Latter-day Saints in Early Wisconsin

This information is based on a brochure by Dr. David L. Clark, Professor of Geology and Geophysics, Univ. of Wisconsin - Madison. Dr. Clark is a member of the Church of Jesus Christ of Latter-day Saints. This page was made by Jeff Lindsay.

Wisconsin played a role in the early history of Latter-day Saints (members of the Church of Jesus Christ of Latter-day Saints, commonly nicknamed Mormons). The first Latter-day Saints moved to Wisconsin in 1835, just five years after the Church was founded in New York by Joseph Smith, Jr.

Latter-day Saints helped to establish communities in Burlington (Racine County) and Jenkynsville (La Fayette County), and had an influence in the regions of Black River Falls and La Crosse.

The first large-scale lumber works were developed by Latter-day Saints along the Black River. Cut lumber was sent down the Black River to the Mississippi, where it was received in Nauvoo, Illinois, headquarters of the Church in the early 1840s. Wisconsin lumber helped to build the Nauvoo Temple and much of the Latter-day Saint community in Nauvoo. (Nauvoo was abandoned when the Latter-day Saints were driven out by mobs after the martyrdom of Joseph Smith in 1844, but has since been restored and is now open to the public with numerous living history exhibits - all at no cost. It's a fascinating step back into the past.)

Wisconsin's first Latter-day Saint, Moses Smith, joined the Church in 1832. Moses Smith was born in Vermont. He and other New Englanders pioneered Wisconsin after the 1836 treaties, which moved Native Americans to areas north of the Wisconsin River.

Moses and his brother Aaron (real names!) received permission to organize the Church in Wisconsin and became the first presiding Elders for the area.

Oliver Cowdery, the principle scribe for the Book of Mormon (recording word for word the translation given by Joseph Smith) lived in Wisconsin from 1847 to 1848. Oliver Cowdery was one of the most important figures in early LDS history, though at the time he was temporarily estranged from the Church. Cowdery lived in Elkhorn, Wisconsin and ran for the State Assembly as a Democrat, losing narrowly.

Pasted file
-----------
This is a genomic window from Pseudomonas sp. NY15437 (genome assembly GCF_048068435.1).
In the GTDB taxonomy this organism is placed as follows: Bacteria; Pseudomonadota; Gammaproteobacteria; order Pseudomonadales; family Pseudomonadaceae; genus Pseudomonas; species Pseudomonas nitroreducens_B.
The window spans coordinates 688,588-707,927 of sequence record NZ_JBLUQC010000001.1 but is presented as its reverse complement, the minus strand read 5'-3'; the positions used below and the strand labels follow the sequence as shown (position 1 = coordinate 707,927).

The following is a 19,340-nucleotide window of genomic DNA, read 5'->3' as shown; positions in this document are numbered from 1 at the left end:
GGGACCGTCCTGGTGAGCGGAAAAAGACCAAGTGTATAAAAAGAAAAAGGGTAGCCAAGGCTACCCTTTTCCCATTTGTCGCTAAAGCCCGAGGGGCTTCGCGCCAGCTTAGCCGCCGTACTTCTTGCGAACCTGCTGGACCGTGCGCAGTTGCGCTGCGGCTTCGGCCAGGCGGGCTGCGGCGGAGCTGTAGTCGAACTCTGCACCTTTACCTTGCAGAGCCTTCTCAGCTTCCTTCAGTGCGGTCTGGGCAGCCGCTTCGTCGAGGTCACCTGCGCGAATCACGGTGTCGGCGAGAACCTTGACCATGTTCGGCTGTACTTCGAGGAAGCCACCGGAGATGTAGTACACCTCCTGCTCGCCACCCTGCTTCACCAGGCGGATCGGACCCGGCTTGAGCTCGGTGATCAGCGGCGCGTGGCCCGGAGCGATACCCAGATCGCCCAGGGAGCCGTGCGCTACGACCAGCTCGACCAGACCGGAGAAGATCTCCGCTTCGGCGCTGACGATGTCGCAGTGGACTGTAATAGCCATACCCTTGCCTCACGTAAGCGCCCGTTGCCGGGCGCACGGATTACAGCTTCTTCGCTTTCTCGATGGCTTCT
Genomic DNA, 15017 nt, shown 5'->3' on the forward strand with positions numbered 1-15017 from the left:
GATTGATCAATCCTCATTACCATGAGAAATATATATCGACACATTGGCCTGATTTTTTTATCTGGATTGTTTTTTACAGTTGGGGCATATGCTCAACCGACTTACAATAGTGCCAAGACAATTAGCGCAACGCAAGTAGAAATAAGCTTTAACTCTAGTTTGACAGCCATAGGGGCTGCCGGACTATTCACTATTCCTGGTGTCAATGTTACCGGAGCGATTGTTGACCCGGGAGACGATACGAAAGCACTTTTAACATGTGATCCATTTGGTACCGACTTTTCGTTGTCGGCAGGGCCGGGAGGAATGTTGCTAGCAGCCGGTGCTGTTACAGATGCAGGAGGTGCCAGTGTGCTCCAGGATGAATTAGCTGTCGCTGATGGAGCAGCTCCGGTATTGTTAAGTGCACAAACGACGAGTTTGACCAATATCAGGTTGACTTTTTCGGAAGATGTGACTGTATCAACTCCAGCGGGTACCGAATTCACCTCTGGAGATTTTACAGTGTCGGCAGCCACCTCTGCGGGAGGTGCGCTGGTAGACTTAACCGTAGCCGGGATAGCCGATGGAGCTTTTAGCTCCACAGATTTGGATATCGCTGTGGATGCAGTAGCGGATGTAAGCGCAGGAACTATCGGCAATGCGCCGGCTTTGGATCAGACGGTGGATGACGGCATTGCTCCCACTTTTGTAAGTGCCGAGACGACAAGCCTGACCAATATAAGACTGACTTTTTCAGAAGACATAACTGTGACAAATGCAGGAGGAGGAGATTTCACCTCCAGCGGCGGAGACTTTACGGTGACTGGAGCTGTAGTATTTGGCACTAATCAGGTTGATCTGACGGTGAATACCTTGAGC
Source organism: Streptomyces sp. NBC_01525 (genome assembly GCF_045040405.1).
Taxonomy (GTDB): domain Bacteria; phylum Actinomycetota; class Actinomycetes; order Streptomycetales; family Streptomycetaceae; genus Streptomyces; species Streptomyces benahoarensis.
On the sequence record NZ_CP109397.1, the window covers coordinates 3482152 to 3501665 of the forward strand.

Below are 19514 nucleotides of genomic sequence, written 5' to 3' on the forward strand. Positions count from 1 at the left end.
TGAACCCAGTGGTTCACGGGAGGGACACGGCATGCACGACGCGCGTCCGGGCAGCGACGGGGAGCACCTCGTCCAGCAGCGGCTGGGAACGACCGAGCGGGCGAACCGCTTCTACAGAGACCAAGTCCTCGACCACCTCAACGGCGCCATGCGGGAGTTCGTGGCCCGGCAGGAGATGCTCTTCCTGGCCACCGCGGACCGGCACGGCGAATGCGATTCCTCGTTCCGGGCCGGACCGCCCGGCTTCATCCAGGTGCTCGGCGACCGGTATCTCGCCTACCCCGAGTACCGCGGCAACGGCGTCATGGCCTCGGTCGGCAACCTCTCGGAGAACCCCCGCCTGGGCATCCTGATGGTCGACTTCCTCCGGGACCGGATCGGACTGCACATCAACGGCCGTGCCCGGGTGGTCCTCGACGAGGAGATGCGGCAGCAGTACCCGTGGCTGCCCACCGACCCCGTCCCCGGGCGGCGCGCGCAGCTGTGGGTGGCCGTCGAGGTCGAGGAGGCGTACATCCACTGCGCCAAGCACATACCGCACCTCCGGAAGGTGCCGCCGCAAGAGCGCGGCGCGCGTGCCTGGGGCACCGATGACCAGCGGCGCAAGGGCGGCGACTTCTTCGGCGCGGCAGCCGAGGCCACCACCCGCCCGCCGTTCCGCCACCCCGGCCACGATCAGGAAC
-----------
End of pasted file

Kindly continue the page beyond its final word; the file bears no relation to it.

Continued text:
Wisconsin had at least seven LDS congregations by 1844. Latter-day Saints in Wisconsin became divided about the issue of Church leadership following the murder of Joseph Smith in 1844. A Wisconsin Latter-day Saint, J.J. Strang, now claimed that he was to be the new prophet. Strang had been relatively unknown prior to this and had little to substantiate his claim to leadership. Nevertheless, a small group in Walworth County followed him for 12 years, when he was shot by a disgruntled member in 1856.

When Wisconsin became a state in 1848, most Latter-day Saints there were no longer affiliated with the main body of the Church, which had relocated in Utah to escape mob persecution. It wasn't until 1876 that enough people had joined the main Church to form new congregations, with the first new branch being formed in Viola, Richland County. Today, about 15,000 Latter-day Saints live throughout Wisconsin.

Jeff Lindsay's planet

Intoduction to the Book of Mormon

Jeff's Introduction to the Church

Index to J.L.'s pages on this site

My LDS pages and external links


Curator: Jeff Lindsay Contact:
Created Aug. 28, 1995. Last Updated: Sept. 23, 1999

URL: "http://www.jefflindsay.com/WisconLDS.shtml"